Uplifting Song: Our Time at Hadar’s Singing Communities Intensive

By: Students at the University of Maryland

“I knew today that God was there with me; I felt their presence. I was singing surrounded by a

Jewish community that not only would accept me for who I am, because there are many of those of that exist, but a community in which a somewhat observant queer Jew is not an anomaly. I wasn’t different and that made all the difference."
–University of Maryland Student, ‘22

From December 24th to 27th, while most students at the University of Maryland were

just beginning their winter break, seven Jewish students traveled to the heart of New York City

for an incredible opportunity. We were privileged to travel with Maryland Hillel to join the Singing Communities Intensive (SCI), led by the Hadar Institute (​https://www.hadar.org/​). The goal of this four-day gathering, led by musician, singer, and composer Joey Weisenberg, was to

spread a love of Jewish singing to communities all over the country, learning new songs and

niggunim along the way. As Jewish students who are active in Maryland Hillel and Jewish

denominational groups and clubs around campus, we were inspired to bring this passion for

singing back with us.  

 

“The experience of singing ניגון תשרי was one of the most incredibly moving musical experiences of my entire life.... I have never felt so wholly consumed by the music ...I've been nearly moved to tears a few times as I've stopped in the silence to appreciate how I feel.”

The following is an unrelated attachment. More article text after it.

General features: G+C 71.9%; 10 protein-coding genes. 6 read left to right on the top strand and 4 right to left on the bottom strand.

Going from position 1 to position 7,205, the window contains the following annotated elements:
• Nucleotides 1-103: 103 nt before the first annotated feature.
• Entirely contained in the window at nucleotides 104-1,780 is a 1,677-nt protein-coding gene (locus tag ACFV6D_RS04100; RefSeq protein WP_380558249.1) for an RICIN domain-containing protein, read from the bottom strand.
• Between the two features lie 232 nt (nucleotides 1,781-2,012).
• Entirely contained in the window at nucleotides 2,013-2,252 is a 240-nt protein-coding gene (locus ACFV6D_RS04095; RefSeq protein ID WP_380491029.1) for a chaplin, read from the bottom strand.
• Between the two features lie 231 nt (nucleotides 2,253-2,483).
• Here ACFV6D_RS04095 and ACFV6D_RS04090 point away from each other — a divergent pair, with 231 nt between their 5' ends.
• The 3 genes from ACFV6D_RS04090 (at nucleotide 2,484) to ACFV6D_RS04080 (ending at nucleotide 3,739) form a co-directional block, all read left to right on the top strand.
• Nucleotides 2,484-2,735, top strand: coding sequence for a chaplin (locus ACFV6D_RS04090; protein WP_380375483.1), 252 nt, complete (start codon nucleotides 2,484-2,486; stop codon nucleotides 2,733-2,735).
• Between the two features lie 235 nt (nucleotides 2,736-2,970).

–University of Maryland Student, ‘20

Every morning to open the program and every evening to close, we sat in concentric

circles, next to musicians, rabbis, college students, and adults who are passionate about Jewish

music. There were over 200 participants of all ages from across the country. Tunes of the niggunim – wordless melodies, as Joey explained to us – filled the sanctuary. The repeating “lai

dai dai” syllables bounced off of the stained glass windows and the ancient organ set into the

walls above the ark. We could show you the videos or multitude of audio recordings that we took

during the week, and we could try to explain the feeling of being surrounded by people coming

up with harmonies on the spot, singing their hearts out, but nothing is the same as actually being in that room and feeling the singing.  

 

"It's important to experience all Jewish music...most American Jews associate Jewish music with Yiddish and European roots. I found it really enlightening to experience other roots." ​

 – University of Maryland Student, ‘20

In those sessions and over the course of SCI, we learned new niggunim and songs, some

in English, some in Hebrew, some wordless tunes. We heard about the musical process, from

inspiration to the final song. Throughout the days, we got to engage in different sessions to learn

more about Jewish music and the elements that make it up. We learned about Arabic,

Baghdadi-Indian, Yemenite, and Iraqi influences in Jewish music, how to interweave melody